Yes We Can! (Sound Familiar?)
Yesterday I felt like putting my head down on my desk and banging my forehead on its surface!
Every project hits a point where the human catalyst for the project becomes discouraged, wonders what in the world he or she is doing spending so much time, energy, and personal finances on what is more and more seeming to be a Big Impossible Idea, and thinks, "You know, I just need to give it up!"
Yesterday was that moment. After traveling with grandkids for three weeks, we returned home with what I diagnosed as a "car virus" (everyone came down with a headache and general achiness—the body's rebellion after being crushed in a vehicle for hundreds of miles of travel—"No! You won't take me along with you any more! No, you won't! Stop! Stop!") Now, after travel and with a headache, facing the piles of things left undone looms dauntingly. Once task gets checked off the list and ten more appear. I call this "The More I Do, the More There Is to Do" syndrome.
Well, yesterday was one of those "what on Earth am I doing mornings." It felt as though I've worked for months—seven months to be precise—on the Global Bag Ladies Project, and there are still mountains to climb to get it launched. How has this landed on my assignment pile? I wondered. Never mind that at the beginning of this year I had prayed, "Oh Lord, let me, just once in my life, be at the right place at the right time with the right idea." David and I are generally miles ahead in our thinking—not always a comfortable situation after decades of quick-stepping. The Global Bag Ladies Project feels like right place (check); right time (check); right idea (check).
Remember this, oh you world-changers, you dauntless many who actually think that with God's help and a community of committed and creative compatriots, you can make a little difference in this disturbed and terrifying world: There is always a low point where you wail No, I can't! I just can't! Don't be surprised when the low blows hit you below the belt. The Enemy loves to crush Big (Seemingly Impossible) Ideas.
Fortunately, at that very moment, I was writing an e-mail report to one of my Kenyan colleagues, now home for a few months in Illinois. "What has been accomplished in Kenya?" I asked. Then I reported as to what's been accomplished Stateside:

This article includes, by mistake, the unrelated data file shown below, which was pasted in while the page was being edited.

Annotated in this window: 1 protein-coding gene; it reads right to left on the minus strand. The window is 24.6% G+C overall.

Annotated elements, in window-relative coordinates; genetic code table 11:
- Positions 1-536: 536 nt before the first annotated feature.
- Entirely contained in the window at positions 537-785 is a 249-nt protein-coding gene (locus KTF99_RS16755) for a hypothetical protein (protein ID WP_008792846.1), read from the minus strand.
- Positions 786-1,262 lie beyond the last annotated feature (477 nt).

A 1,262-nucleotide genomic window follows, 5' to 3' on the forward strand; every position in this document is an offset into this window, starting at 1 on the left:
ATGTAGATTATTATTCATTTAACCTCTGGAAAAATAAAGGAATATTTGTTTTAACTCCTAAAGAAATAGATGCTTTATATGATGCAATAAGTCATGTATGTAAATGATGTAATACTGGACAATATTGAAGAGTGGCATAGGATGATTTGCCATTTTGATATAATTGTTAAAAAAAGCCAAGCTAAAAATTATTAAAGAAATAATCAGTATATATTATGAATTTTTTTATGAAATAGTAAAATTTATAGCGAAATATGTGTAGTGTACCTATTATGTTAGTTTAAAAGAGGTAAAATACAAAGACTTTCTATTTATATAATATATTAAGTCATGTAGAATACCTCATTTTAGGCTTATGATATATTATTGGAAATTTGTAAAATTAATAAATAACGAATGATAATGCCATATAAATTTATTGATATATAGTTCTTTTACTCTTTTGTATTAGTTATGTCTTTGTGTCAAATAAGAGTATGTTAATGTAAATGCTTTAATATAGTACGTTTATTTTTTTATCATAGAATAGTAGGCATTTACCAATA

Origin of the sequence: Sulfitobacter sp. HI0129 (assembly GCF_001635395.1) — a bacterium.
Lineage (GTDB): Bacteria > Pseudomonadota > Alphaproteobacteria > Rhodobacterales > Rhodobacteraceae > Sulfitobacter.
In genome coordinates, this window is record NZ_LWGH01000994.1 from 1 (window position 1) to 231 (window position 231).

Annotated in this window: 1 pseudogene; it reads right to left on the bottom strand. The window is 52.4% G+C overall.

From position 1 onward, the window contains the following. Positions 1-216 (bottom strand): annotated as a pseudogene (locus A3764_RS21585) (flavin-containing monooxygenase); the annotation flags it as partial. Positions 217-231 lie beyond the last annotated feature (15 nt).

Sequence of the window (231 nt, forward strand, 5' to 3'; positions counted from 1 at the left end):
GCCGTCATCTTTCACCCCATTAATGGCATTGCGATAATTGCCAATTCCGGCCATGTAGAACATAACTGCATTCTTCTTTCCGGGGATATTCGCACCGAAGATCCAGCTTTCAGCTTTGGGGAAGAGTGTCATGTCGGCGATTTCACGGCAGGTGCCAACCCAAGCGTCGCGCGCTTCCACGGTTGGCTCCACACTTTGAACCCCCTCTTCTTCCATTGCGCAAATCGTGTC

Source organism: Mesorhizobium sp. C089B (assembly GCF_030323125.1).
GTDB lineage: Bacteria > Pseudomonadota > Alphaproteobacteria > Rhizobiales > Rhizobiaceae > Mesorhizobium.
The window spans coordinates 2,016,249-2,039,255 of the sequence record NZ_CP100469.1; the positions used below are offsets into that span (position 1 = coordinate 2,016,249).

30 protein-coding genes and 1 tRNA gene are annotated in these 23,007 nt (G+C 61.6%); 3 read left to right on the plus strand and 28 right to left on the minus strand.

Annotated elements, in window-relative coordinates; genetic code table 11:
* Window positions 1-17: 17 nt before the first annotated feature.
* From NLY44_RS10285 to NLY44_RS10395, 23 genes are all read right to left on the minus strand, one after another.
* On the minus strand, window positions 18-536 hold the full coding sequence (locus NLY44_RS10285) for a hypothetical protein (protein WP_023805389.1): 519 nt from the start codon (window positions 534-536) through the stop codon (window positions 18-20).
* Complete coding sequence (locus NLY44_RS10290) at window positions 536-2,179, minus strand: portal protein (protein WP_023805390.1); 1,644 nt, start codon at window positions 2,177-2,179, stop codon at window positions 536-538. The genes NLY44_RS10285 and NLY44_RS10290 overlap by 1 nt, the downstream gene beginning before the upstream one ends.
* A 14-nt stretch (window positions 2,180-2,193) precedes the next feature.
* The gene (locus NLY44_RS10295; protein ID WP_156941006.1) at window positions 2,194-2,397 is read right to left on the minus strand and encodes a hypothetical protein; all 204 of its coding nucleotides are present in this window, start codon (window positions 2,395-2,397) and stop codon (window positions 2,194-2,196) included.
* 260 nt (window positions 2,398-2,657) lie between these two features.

CLICK! I sent off my e-mail, thinking, Hm-m-m-m-m. We've actually accomplished a great deal in seven months. Incoming e-mail from Linda Renner, who is getting a prototype for the African-made bags together. "I have 56 bags made in Kenya and someone I want you to talk with about the project. Can you come by this afternoon?"
One quick phone call to a friend who once had her own shop with a total of 13 years of retailing behind her. "Could you possibly plug into Global Bag Ladies Project meeting this afternoon and look at these sample bags?" "Whoa," my friend laughed. "The Lord must be holding you. I just had my afternoon appointment cancel."
Fortunately, that very afternoon the Writer's Wannabe Group was gathering at 1:30 with their writing projects in hand. Gretchen Erhardt, the woman who had assumed the task of writing copy for the Global Bag Ladies Project Web site came in with an amazing body of work, delightful ideas, as well as a musical parody on eco-shopping set to the tune of "Jingle Bells." She had deliberately followed an "obviously organized couple" who were eco-grocery shopping at Meijer and watched as they hooked their ten Meijer bags onto the plastic bag carousels at the checkout counter so the bagger could pack up their groceries. (I promise you will chuckle outright if you follow the link and sing the parody.)
My office at work and the back of my car are filled with sample bags. I have bags from ALDI, cloth shopping bags I've purchased for 35 cents at garage sales, sustainable IKEA bags (IKEA no longer provides plastic bags). Gretchen Erhardt, the Wannabe Writer, brought us the Meijer Store shopping bag as another sample. By far, this Meijer grocery-store bag, selling for $1.00, was the most sophisticated sustainable grocery store bag design we have examined as of yet. Real thought had gone into it.
I was beginning to get excited.